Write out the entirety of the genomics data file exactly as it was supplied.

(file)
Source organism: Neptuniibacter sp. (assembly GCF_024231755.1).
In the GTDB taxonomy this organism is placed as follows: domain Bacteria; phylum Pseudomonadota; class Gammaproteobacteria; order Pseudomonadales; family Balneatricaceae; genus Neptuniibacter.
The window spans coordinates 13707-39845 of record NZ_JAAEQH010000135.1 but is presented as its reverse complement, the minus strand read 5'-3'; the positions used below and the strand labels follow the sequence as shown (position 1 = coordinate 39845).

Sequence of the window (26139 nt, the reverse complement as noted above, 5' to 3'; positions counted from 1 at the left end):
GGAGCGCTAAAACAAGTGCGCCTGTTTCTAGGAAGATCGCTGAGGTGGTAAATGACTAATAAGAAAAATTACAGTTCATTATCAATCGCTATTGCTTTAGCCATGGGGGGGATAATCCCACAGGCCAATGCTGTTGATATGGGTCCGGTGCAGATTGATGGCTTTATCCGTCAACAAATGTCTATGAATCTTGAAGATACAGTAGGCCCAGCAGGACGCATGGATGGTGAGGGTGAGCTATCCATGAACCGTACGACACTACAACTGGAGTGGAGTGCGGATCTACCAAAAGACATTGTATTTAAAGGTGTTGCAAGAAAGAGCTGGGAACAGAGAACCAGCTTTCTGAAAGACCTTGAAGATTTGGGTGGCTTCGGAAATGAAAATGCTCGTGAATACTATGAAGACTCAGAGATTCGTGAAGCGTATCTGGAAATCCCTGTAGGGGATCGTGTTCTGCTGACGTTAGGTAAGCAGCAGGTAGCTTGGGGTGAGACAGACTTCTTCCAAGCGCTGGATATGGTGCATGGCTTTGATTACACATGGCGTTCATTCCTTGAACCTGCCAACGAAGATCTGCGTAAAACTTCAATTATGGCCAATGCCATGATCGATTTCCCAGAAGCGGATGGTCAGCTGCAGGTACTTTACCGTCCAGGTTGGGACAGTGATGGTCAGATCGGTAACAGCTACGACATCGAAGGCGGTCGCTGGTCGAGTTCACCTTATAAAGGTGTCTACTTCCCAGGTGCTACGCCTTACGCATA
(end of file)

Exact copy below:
Source organism: Neptuniibacter sp. (assembly GCF_024231755.1).
In the GTDB taxonomy this organism is placed as follows: domain Bacteria; phylum Pseudomonadota; class Gammaproteobacteria; order Pseudomonadales; family Balneatricaceae; genus Neptuniibacter.
The window spans coordinates 13707-39845 of record NZ_JAAEQH010000135.1 but is presented as its reverse complement, the minus strand read 5'-3'; the positions used below and the strand labels follow the sequence as shown (position 1 = coordinate 39845).

Sequence of the window (26139 nt, the reverse complement as noted above, 5' to 3'; positions counted from 1 at the left end):
GGAGCGCTAAAACAAGTGCGCCTGTTTCTAGGAAGATCGCTGAGGTGGTAAATGACTAATAAGAAAAATTACAGTTCATTATCAATCGCTATTGCTTTAGCCATGGGGGGGATAATCCCACAGGCCAATGCTGTTGATATGGGTCCGGTGCAGATTGATGGCTTTATCCGTCAACAAATGTCTATGAATCTTGAAGATACAGTAGGCCCAGCAGGACGCATGGATGGTGAGGGTGAGCTATCCATGAACCGTACGACACTACAACTGGAGTGGAGTGCGGATCTACCAAAAGACATTGTATTTAAAGGTGTTGCAAGAAAGAGCTGGGAACAGAGAACCAGCTTTCTGAAAGACCTTGAAGATTTGGGTGGCTTCGGAAATGAAAATGCTCGTGAATACTATGAAGACTCAGAGATTCGTGAAGCGTATCTGGAAATCCCTGTAGGGGATCGTGTTCTGCTGACGTTAGGTAAGCAGCAGGTAGCTTGGGGTGAGACAGACTTCTTCCAAGCGCTGGATATGGTGCATGGCTTTGATTACACATGGCGTTCATTCCTTGAACCTGCCAACGAAGATCTGCGTAAAACTTCAATTATGGCCAATGCCATGATCGATTTCCCAGAAGCGGATGGTCAGCTGCAGGTACTTTACCGTCCAGGTTGGGACAGTGATGGTCAGATCGGTAACAGCTACGACATCGAAGGCGGTCGCTGGTCGAGTTCACCTTATAAAGGTGTCTACTTCCCAGGTGCTACGCCTTACGCATA